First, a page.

The whole series of adjustments, flattening and decluttering was really just an admission of the obvious: a common monetary policy without a single fiscal policy is difficult by definition. (The rules of sustainable fiscal management apply of course to all EU countries, even those that do not pay the euro; every EU country can theoretically adopt the euro at some point, and economic policy is a matter of common interest for all members.) Some pipe construction and design faults cannot be repaired even by very determined plumbers. This was rightly feared by many of the eurozone’s architects, especially in northern countries.
So what are the end results of more than 20 years of EU and eurozone life with fiscal rules? A sobering summary is provided by the chart below.
Facts & figures
Government debt levels to gross domestic product
The rules are more complex and opaque than ever, while governments continue, with honorable exceptions, to accumulate new debt. Debt-to-GDP levels are higher today than they were when the euro project was launched. And, paradoxically, it is euro countries that have, on average, higher debt levels than those that have retained their own currency.
The euro area, for which the rules were primarily designed, has a long-term debt-to-GDP ratio above the 60 percent ceiling set in the Stability and Growth Pact. It is therefore confirmed that a national currency can be a stronger shield against profligacy and overspending, as it does not allow easy free riding and transferring the costs of irresponsible policy across borders.
Except for a small group of countries such as Bulgaria, Denmark, Sweden or Malta, EU states are generally more indebted today than they were in 1999. And it seems that life in the EU, especially since the great financial crisis of 2008, has become an endless series of successive crises that always provide a good rationale for why the rules do not have to be respected.
In this dismal situation, the EU has recently begun to debate how to reform and change the fiscal and economic rules again. In April this year, after a lengthy debate, the European Commission published a set of proposals for a major reform of the Stability and Growth Pact. The reform is intended to change both the rules for preventing fiscal crises and the ways in which past breaches are corrected. At the same time, they are to increase the weight and power of the so-called Independent Fiscal Institutions (IFIs), which are independent public bodies in each country that provide a politically unencumbered picture of the state of public finances and their longer outlook (the author of this text leads just such an institution in Czechia).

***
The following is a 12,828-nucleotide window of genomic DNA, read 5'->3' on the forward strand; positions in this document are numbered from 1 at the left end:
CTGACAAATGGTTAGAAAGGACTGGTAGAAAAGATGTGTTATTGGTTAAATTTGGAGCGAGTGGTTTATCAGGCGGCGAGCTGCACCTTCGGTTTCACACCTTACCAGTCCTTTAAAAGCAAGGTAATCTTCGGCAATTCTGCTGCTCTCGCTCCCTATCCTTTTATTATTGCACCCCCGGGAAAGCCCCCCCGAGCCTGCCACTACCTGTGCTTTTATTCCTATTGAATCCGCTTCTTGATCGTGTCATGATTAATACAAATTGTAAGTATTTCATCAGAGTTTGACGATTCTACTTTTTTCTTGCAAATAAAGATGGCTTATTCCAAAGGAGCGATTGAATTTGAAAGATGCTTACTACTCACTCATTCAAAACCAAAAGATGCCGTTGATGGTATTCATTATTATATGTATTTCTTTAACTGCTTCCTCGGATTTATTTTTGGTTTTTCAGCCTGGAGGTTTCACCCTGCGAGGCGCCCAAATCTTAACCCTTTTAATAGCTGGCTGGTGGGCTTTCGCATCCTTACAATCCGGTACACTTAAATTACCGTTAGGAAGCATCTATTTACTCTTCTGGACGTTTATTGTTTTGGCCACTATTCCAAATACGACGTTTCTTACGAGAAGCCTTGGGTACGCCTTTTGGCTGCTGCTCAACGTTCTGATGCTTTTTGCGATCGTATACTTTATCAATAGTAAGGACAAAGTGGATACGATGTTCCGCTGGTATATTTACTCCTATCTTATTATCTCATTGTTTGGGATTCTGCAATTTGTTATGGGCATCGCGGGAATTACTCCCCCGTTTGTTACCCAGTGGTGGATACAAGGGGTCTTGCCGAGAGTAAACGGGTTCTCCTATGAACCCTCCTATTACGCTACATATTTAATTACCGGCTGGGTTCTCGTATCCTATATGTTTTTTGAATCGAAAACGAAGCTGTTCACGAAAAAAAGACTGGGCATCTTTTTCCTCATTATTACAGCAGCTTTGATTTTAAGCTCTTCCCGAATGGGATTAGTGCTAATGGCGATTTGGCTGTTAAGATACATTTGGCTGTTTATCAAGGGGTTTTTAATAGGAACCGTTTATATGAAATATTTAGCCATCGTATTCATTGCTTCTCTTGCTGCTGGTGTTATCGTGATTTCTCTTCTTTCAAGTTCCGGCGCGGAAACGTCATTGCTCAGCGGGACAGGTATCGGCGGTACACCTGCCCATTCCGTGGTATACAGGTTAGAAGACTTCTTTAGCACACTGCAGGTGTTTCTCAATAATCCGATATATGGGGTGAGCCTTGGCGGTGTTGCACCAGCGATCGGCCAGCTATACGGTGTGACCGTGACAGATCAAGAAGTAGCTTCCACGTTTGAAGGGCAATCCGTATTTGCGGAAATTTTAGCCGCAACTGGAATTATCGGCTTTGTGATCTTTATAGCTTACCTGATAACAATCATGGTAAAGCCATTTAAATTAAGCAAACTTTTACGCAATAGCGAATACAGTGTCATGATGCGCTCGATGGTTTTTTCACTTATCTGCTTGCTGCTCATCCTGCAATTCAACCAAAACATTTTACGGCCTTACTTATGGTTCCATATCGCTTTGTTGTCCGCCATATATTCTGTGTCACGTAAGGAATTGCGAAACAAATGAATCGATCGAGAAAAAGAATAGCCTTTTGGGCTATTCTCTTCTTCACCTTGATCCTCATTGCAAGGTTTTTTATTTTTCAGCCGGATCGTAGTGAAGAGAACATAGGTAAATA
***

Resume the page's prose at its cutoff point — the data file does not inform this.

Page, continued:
According to the new proposal, member states should regularly submit national medium-term plans based on a single indicator, namely the limit for net spending. This refers to the total amount that a government can spend in each period to achieve the planned objectives. In simple terms, the plan should ensure that debt is on a downward trajectory over the next four to seven years and the deficit is below 3 percent of GDP. Deviations from the planned net expenditure will then be assessed each year. Member states will effectively be redefining the rules on their own to achieve the fiscal sustainability objective. This would shift the focus from the short to the medium term and strengthen national ownership of stability. It would entail a fair acknowledgment of the fact that previous enforcement of the rules has failed, because the substantive decisions on budgets are made at the national level anyway.
The new rules are still being cooked and seasoned, so there are still many uncertainties. For example, under what conditions will a member country be able to request that the correction period of its budget exceed the basic four years? And also, how exactly will net expenditure be defined, meaning which expenditure will not count toward the limit? (Decarbonization costs, or one-off expenditure on defense?) The scope for budgetary creativity could be large.
However, the basic lesson remains the same. In principle, the rules of budgetary policy, which underpin any national political process, cannot be effectively enforced among sovereigns. There is no substitute for a country consciously pursuing fiscal responsibility at the national level. Nor will the creation of new institutions bring about better public finances. Genuine fiscal rectitude is the greatest virtue in a club that shares a currency and an economic destiny. But that is exactly what is critically lacking in the EU these days.
Reverting to stability
The first scenario assumes that the new rules, once up and running, will bring about a marked reversal in the budgetary policies of individual EU countries and help bring the debt burden, especially in the eurozone, back to 60 percent of GDP, as envisaged in the original Stability and Growth Pact. The new rules will work in such a way that a greater sense of ownership at the national level will also mean a greater willingness to comply with them. The probability of this scenario is 20 percent.
A second scenario assumes that even the next modified version of the economic and fiscal rules will not ensure stability and stop the unsustainable accumulation of public debt in bad times and good. As in the past, budgetary policy will always depend on the sheer will and discipline of politicians in each country. In this respect, the differences between countries may even increase further. The probability of this scenario is 80 percent.
The original report was published here: https://www.gisreportsonline.com/r/eu-fiscal/